Do note that this post is somewhat irrelevant now that CMS 20 and Adotech version 1 are now out of production, but I wanted to follow up properly on my previous post and a conversation on Flickr.

A while back I gushed about Adox CMS 20, which I had developed in Diafine. Having been politely scolded that the proper developer is that which was intended for it, I promptly purchased a small bottle of Adox Adotech developer and put in on a remote shelf. I finally mixed some up and developed a roll of CMS 20 from a few months ago.

This film rewards precise exposure.

The results are good and pretty much identical to what I got with Diafine. I’m not a chemist, but if someone out there is and has a good reason to use Adotech over Diafine, please school me.

I’m especially pleased that the detail I expect of this film is still there. I expected potentially more detail, but I don’t know if that’s possible. I do think Diafine simply works well with this film, and Adotech does the same thing. As I did last time, I want to point out a particular detail in an otherwise mundane photograph.

Here is a scan of two frames so you can see how contrasty they are–no adjustments here:

Here is a scan of the individual frame:

And finally, the detail from the upper-right-quadrant. The language is a bit unsafe for work (though incomplete), but this is for educational purposes, so you don’t have to blush:

The detail is astonishing and seems to be equally sharp and grain-free when comparing Diafine versus Adotech.

Per Adox’s recommendations, I strove to shoot all of the roll at a half-stop to one-stop down from the maximum aperture of the lens. I used an old Canon rangefinder lens, the 50mm f/1.4 screwmount lens, so I shot at f/2-2.8. It’s a wonderful lens, and in this case I used it with my Leica MP using a screwmount-to-M-mount adapter.

You can see the depth of field at such a wide aperture in the photograph below, in the brush in the foreground and trees in the background. Rather, you can see the depth of field between them.

 

And in this perilously clichéd photograph of stickers on a lamppost.

Beautiful grays, remarkable sharpness, but look at how this lens handles the out-of-focus images.

Recipe:

Adox CMS 20 (version 1)
Adotech developer (version 1) at 1:24 dilution
5 minutes (per Silverprint UK’s data sheet – PDF Here) for medium contrast; 68F/20C
30 seconds initial agitation, then one inversion every 30 seconds
30 seconds stop bath
30 seconds rinse
50 seconds Ilford Rapid Fixer (recommended 30-60 seconds, but no more)
5 minute wash

Supposedly the emulsion is very thin, hence the quick fixing.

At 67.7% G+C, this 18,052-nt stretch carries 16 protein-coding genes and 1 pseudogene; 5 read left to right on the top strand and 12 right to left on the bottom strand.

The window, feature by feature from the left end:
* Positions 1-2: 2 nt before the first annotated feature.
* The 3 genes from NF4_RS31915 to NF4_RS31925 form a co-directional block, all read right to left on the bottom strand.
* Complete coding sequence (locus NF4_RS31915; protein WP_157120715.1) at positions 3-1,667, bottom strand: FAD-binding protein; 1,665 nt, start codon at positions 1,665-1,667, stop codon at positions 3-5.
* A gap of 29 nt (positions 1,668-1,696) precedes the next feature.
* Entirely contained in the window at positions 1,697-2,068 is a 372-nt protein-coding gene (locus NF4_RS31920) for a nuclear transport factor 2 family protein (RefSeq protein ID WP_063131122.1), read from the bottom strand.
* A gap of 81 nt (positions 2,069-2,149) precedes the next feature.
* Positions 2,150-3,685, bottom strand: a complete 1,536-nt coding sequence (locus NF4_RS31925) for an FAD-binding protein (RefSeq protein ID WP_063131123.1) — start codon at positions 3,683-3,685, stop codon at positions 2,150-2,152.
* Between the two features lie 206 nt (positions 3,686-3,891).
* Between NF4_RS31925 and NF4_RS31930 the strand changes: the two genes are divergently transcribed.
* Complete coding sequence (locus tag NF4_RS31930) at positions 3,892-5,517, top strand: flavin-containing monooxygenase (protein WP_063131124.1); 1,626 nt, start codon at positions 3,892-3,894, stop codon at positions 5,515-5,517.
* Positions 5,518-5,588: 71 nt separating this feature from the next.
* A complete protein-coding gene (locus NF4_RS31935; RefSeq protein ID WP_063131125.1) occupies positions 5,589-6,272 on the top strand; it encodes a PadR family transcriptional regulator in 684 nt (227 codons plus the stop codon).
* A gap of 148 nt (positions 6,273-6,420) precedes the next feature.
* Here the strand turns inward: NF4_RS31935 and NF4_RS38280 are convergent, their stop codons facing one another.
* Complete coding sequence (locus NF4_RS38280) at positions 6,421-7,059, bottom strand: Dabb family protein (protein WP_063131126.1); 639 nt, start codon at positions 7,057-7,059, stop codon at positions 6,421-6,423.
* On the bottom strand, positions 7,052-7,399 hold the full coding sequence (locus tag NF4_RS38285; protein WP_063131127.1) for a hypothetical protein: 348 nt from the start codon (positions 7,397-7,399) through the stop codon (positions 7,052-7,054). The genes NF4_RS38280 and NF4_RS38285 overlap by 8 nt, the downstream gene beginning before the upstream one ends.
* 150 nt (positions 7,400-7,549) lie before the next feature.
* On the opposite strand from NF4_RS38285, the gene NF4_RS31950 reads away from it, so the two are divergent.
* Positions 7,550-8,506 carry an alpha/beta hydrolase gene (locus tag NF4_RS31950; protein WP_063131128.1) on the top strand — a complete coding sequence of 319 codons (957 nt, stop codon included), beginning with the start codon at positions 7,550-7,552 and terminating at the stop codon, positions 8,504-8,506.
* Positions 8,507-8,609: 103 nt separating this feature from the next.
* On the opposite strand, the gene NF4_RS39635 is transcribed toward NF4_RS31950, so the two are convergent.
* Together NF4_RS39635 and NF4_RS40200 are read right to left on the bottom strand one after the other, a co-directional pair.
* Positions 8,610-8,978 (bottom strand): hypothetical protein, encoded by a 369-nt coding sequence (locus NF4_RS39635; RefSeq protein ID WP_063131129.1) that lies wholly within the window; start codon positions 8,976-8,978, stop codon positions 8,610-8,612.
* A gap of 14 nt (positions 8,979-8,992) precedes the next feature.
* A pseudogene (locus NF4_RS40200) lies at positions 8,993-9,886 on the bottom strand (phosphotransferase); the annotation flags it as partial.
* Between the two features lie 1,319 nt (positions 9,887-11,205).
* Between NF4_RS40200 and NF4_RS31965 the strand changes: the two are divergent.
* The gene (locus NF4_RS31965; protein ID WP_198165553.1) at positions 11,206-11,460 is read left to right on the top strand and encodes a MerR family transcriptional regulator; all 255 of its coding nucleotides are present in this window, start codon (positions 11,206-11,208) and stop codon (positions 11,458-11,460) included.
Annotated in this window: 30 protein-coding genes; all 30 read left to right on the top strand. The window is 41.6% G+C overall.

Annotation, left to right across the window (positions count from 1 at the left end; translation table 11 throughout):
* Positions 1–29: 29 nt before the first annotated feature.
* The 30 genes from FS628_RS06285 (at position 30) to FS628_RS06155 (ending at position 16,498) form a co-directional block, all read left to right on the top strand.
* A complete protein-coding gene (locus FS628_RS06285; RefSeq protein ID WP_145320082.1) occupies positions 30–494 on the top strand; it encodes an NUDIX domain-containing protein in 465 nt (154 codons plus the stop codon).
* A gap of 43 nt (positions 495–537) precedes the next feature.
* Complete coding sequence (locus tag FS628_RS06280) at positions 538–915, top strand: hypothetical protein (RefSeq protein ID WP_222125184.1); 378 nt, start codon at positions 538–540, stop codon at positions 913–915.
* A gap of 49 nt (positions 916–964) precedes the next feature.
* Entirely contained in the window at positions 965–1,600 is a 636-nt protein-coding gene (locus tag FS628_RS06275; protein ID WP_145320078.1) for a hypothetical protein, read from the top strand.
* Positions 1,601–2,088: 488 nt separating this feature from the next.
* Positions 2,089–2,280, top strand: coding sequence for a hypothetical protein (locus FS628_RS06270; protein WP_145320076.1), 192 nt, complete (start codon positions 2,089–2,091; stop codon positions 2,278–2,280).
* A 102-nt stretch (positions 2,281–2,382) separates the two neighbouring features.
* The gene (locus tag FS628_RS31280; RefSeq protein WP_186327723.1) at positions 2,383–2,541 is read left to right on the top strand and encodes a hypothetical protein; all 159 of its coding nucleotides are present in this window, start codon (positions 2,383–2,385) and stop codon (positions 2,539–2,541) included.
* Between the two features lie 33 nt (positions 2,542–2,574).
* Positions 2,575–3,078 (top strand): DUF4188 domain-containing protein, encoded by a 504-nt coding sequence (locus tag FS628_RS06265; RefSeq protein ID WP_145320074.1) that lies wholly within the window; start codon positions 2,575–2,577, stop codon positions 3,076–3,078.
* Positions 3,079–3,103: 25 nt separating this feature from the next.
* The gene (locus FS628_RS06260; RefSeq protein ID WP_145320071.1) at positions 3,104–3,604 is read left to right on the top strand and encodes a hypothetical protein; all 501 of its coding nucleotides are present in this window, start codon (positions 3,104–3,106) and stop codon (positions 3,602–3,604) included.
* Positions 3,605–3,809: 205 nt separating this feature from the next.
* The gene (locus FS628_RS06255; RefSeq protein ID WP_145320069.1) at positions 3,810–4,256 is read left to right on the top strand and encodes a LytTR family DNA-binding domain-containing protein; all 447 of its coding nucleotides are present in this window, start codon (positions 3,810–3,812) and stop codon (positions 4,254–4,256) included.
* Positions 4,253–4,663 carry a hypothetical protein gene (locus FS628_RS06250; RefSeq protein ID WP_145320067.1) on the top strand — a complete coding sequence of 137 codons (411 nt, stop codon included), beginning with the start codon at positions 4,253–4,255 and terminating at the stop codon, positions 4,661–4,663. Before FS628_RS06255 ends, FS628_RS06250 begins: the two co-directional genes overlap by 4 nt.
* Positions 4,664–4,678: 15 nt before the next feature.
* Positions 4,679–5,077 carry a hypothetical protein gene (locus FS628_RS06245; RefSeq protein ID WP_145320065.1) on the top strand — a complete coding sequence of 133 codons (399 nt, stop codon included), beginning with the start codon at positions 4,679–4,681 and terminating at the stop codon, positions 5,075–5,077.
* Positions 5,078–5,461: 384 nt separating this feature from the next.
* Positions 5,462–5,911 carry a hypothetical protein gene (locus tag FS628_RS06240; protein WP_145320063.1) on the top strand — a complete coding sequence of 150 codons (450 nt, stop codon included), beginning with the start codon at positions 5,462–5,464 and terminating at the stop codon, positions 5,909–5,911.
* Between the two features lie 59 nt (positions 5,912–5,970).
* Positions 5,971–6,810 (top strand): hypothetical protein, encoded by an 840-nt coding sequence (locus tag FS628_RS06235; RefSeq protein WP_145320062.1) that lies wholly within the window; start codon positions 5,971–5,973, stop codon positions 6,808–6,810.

The Silverprint data sheet was useful to find and a bit more complete than Adox’s own. I especially benefited from the explanation of shorter fix time. Note that in my Diafine development of this film, I did a full fix and hypo rinse, etc. and the film is fine as of several years later. That doesn’t mean it will always be, of course.

What do I think? The negatives have a generous range with lots of grays. They scan beautifully, and hopefully I’ll print some soon and see how that goes. The film has a terrible curl to it. After drying, when you pull off the bottom clip, the film just rolls right up. It’s a pain in the ass to get a strip into a negative carrier without it acting as a spring and making its way to the dustiest spot in the room.

In noon sun without clouds, CMS 20 gets really black and really white. I’d like to try reducing contrast with a shorter development time next try.

In direct sunlight, the contrast is excessive. My best photos with this film have been taken in the early morning light. My best photos with any film are usually taken in early morning and just-before-sunset light. Probably most people’s photos. I will try another roll developed at the lower contrast time, which is I believe 4.5 minutes instead of 5.

When photographing textures like these, a slow speed film with high resolution gives great results. As does most medium and large format film.

I see no advantage whatsoever of this developer over Diafine. I may also try Perceptol, as I’ve just mixed up a batch to play with. I would love to hear from anyone using the newer Adotech II developer. My issue with Adotech is that it costs a fortune–it’s over $4USD a roll to use it. Diafine is a $15USD investment once a year at most (Diafine lasts longer than a year, but user error sets in at some point in that timeframe for me). HC-110 and Rodinal are pennies a roll at the dilutions I use. I can’t justify paying such as steep price for a one-shot developer that has a remarkably short shelf life (even adding water to fill the concentrate bottle only increases the shelf life to six months).

This child may look small, but he’s actually very dense.

To sum up, I love this film. If you’re shooting small (35mm) and want a stunning amount of resolution, you have to try it. To be honest, if you really want such detail, you should jump into medium and/or large format photography. It’s not that expensive these days. That said, I’m going to jump ahead and say I’ve ordered some medium format of this film, too, and I can’t wait to try it. I’ll admit I wasn’t seeking a miracle in Adotech developer. I already knew what I had achieved with Diafine, so the only way was down, to be honest.

I’ll call it a tie.